Weak mobile phone sales have pushed Nokia (NYSE: NOK) down 13.3% to $4.37 a share – the lowest level for the tech stock in 15 years.
The weak sales aren’t official yet. But the company warned investors this morning that it expects mobile-phone sales in the first quarter to be weaker than some experts had anticipated. We won’t know for sure until the tech stock announces its earnings on April 21.
Nevertheless, Nokia’s cryptic warning was enough to send its stock plummeting to 20th-century levels. While stocks have been on the rise for most of the year, Nokia has been going the other direction, falling 9.3% in 2012.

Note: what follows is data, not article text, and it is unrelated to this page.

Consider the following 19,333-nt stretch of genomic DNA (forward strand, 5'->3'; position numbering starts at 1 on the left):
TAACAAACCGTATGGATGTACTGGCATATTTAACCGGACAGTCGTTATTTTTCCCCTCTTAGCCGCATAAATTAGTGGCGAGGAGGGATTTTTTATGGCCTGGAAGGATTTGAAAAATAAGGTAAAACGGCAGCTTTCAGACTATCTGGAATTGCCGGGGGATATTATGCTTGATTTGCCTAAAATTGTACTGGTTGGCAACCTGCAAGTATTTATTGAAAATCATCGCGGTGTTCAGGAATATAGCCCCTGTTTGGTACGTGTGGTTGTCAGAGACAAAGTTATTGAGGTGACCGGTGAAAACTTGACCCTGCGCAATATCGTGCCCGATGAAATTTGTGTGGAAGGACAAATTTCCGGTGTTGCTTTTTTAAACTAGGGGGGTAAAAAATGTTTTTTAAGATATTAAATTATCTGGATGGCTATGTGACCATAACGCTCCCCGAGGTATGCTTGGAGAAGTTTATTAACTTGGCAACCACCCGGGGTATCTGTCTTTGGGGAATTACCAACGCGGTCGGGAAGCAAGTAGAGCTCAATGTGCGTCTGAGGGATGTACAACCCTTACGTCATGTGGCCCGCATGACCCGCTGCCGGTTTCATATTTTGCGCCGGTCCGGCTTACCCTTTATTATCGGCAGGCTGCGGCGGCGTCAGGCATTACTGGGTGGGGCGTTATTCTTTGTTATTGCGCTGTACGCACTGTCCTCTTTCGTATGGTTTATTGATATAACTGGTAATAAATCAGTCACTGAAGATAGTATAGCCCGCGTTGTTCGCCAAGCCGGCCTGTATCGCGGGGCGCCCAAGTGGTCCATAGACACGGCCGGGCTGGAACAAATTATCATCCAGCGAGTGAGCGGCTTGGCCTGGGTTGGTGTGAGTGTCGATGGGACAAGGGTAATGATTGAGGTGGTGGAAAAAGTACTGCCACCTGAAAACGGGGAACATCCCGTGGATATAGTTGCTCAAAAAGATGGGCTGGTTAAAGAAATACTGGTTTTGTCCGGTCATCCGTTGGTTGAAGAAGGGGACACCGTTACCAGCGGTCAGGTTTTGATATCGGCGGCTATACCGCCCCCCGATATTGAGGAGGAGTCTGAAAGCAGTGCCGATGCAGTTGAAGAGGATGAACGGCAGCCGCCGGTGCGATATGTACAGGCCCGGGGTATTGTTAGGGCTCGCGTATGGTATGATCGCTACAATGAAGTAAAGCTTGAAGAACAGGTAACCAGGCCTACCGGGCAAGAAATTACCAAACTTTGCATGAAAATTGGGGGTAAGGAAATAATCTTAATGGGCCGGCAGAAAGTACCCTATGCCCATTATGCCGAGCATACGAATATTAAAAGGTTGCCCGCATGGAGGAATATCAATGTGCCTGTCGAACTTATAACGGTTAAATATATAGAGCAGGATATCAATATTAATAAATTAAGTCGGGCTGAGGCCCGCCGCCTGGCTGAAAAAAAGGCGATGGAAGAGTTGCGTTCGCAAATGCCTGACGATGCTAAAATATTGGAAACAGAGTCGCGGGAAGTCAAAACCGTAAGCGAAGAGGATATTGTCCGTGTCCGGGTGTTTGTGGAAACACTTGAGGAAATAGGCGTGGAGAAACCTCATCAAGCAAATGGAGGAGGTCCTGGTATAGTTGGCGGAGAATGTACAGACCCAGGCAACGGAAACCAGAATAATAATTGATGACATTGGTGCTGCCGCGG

Fierce competition in the smartphone market has been the main culprit behind Nokia’s decline. Google’s (Nasdaq: GOOG) Android and Apple’s (Nasdaq: AAPL) iPhone have been flying off the shelves, making life difficult for Nokia’s recently-launched Lumia 900 smartphone. The Lumia has been well reviewed but is more expensive than both the aforementioned devices.
Nokia wasn’t profitable in 2011, losing more than $1.9 million in net income. Now the company is forecasting a 3% drop-off in its first-quarter smartphone sales.
Microsoft (Nasdaq: MSFT), which partnered with Nokia to lend its Windows platform to the Lumia, is down only slightly in mid-day trading.